Because of expanding indications, the likelihood of being recommended for an MR procedure during one’s lifetime is increasing. So too is the likelihood that an implantable pacemaker or defibrillator (or some new implantable electronic monitoring device) will be recommended at some time in a patient’s life. Thus, the concerns of device-device interaction are mounting daily in our ever-increasing use of technology in the care of patients. Will patients with implantable devices simply be denied access to MR imaging? If so, the impact of MRI will remain compromised as the very patients who will likely need cardiac imaging will be unable to undergo MRI. As things stand now, I do not envy the radiologist who will have to tell the Vice President of the United States the bad news.

J. Rod Gimbel, MD

Cardiology Associates of East Tennessee




  1. Haziozlan T, Bluemke DA. Cardiac MRI: questions and answers. Decisions in Axis Imaging News. 2003;16(3 suppl):4-6.
  2. Pohost GM, Biederman RW. The role of cardiac MRI stress testing: “make a better mouse trap.” Circulation. 1999;100:1676-1679.
  3. Achenbach S, Daniel WG. Noninvasive coronary angiography;”an acceptable alternative? N Engl J Med. 2001;345:1909-1910.
  4. Gregoratos G, Abrams J, Epstein A, et al. ACC/AHA/NASPE 2002 Guideline Update for Implantation of Cardiac Pacemakers and Antiarrhythmia Devices: A Report of the American College of Cardiology/American Heart Association Task Force on Practice Guidelines (ACC/AHA/NASPE Committee to Update the 1998 Pacemaker Guidelines). Circulation. 2002;106:2145-2161.
  5. Bernstein AD, Parsonnet V. Survey of cardiac pacing and implanted defibrillator practice patterns in the United States in 1997. PACE. 2001;24:842-855.
  6. Mond HG. The World Survey of Cardiac Pacing and Cardioverter Defibrillators: Calendar Year 1997;”Asian Pacific, Middle East, South America, and Canada. PACE. 2001;24:856-862.
  7. Ector H, Rickards AF, Kappenberger L, et al. The World Survey of Cardiac Pacing and Implantable Cardioverter Defibrillators: Calendar Year 1997;”Europe. PACE. 2001; 24:863-868.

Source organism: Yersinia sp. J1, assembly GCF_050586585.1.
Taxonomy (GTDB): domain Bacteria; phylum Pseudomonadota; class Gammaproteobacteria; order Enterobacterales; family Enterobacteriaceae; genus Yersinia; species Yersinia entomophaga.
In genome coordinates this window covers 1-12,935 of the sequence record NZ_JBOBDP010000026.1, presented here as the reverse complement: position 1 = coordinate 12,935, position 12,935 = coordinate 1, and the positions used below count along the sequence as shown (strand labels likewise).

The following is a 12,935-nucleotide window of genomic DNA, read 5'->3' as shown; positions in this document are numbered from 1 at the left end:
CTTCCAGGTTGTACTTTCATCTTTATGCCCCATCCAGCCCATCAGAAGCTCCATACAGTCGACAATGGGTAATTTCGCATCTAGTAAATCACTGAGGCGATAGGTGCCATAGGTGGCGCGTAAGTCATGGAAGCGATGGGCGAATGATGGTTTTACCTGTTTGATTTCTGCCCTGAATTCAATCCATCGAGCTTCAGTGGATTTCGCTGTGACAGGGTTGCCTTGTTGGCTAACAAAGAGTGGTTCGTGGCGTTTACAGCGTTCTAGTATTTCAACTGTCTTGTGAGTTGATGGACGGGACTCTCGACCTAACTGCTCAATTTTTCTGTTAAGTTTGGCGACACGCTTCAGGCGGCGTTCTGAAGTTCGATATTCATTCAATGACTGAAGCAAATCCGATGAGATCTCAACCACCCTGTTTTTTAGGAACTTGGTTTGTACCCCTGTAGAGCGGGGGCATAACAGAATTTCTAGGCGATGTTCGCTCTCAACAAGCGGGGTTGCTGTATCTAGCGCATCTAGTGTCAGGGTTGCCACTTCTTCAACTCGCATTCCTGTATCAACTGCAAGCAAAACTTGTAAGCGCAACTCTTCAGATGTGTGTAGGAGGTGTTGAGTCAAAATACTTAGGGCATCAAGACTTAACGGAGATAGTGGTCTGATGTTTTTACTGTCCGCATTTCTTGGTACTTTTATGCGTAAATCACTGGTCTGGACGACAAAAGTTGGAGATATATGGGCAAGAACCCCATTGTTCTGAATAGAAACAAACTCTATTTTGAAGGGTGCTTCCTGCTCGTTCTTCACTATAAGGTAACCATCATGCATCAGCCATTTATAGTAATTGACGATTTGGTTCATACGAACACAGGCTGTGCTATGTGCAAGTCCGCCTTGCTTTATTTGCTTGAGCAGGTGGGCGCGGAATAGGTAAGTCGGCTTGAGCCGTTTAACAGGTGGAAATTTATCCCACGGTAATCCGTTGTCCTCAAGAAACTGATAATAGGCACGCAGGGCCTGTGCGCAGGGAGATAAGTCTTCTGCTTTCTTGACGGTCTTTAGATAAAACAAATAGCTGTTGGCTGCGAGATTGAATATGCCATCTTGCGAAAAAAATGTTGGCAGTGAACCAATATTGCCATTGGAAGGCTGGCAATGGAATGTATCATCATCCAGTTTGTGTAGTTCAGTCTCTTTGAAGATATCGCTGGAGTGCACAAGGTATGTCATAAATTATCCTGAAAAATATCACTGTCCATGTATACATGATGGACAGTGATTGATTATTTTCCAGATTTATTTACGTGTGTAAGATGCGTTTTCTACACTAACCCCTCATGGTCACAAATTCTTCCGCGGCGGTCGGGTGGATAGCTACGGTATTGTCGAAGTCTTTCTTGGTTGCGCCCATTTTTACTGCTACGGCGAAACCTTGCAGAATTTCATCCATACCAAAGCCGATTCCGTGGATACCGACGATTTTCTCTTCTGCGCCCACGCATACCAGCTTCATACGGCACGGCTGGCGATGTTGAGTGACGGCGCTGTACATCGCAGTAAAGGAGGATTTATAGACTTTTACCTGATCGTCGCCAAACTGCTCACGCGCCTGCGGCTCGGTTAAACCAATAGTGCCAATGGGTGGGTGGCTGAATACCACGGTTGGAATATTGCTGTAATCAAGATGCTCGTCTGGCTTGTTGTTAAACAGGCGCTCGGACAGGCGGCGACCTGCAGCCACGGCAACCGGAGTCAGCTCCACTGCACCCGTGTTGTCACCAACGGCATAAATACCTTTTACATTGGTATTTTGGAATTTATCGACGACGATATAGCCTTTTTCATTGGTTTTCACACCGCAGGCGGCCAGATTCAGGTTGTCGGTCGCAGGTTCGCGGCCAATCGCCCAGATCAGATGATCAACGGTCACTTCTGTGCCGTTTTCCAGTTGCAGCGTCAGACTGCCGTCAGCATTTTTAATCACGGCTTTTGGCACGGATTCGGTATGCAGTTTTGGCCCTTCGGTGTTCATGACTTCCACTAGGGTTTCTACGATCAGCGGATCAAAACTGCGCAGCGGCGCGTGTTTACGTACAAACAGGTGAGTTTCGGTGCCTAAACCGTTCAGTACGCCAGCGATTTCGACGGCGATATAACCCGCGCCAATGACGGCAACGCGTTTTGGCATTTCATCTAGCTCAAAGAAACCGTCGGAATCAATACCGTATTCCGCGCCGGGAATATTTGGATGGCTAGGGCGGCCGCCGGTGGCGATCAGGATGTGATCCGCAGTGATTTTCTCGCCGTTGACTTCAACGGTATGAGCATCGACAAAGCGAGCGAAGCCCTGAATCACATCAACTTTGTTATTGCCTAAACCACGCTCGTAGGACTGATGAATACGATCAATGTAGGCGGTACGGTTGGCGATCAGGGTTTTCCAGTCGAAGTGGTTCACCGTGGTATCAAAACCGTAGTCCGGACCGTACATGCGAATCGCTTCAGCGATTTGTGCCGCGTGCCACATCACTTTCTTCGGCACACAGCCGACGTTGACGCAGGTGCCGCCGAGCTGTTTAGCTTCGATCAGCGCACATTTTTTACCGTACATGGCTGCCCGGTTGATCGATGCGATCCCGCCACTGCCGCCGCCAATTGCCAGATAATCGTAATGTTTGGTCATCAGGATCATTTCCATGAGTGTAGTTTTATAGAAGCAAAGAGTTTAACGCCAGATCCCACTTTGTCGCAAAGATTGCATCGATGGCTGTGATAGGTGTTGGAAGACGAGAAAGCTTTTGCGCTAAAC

8. Garrigue S, Bordier P, JP, et al. Benefit of atrial pacing in sleep apnea syndrome. N Engl J Med. 2002;346:404-12.
  9. Klein GJ, Krahn A, Yee R, Skanes A. The implantable loop recorder: the herald of a new age of implantable monitors. PACE. 2000;23:1456.
  10. Adamson PB, Magalski A, Braunschweig F, et al. Ongoing right ventricular hemodynamics in heart failure: clinical value of measurements derived from an implantable monitoring system. J Am Coll Card. 2003;41: 565-571.
  11. Gimbel JR. Implantable pacemaker and defibrillator safety in the MR environment: new thoughts for the new millennium. In: 2001 Syllabus, Special Cross-Specialty Categorical Course in Diagnostic Radiology: Practical MR Safety Considerations for Physicians, Physicists, and Technologists. Oak Brook, IL: RSNA, 2001:69-76.
  12. Juralti NM, Sparker J, Gimbel JR, et al. Strategies for the safe performance of magnetic resonance imaging in selected pacemaker patients [abstract]. Circulation. 2001; 104(suppl):3020.
  13. Sommer T, Vahlhaus C, Lauck G, et al. MR imaging and cardiac pacemakers: in-vitro evaluation and in-vivo studies in 51 patients at 0.5-T. Radiology. 2000;215:869-879.
  14. Martin ET, Coman JA, Owen W, Shellock FG. Cardiac pacemakers and MRI: safe evaluation of 51 patients using a 1.5-Tesla MR system [abstract]. RSNA. 2002.
  15. Vahlhaus C, Sommer T, Lewalter T, et al. Interference with cardiac pacemakers by magnetic resonance imaging: are there irreversible changes at 0.5 Tesla? Pacing Clin Electrophysiol. 2001;24(4 Pt 1):489-495.
  16. Avery JE. Loss prevention case of the month. Not my responsibility! J Tenn Med Assoc. 1988;81(8):523.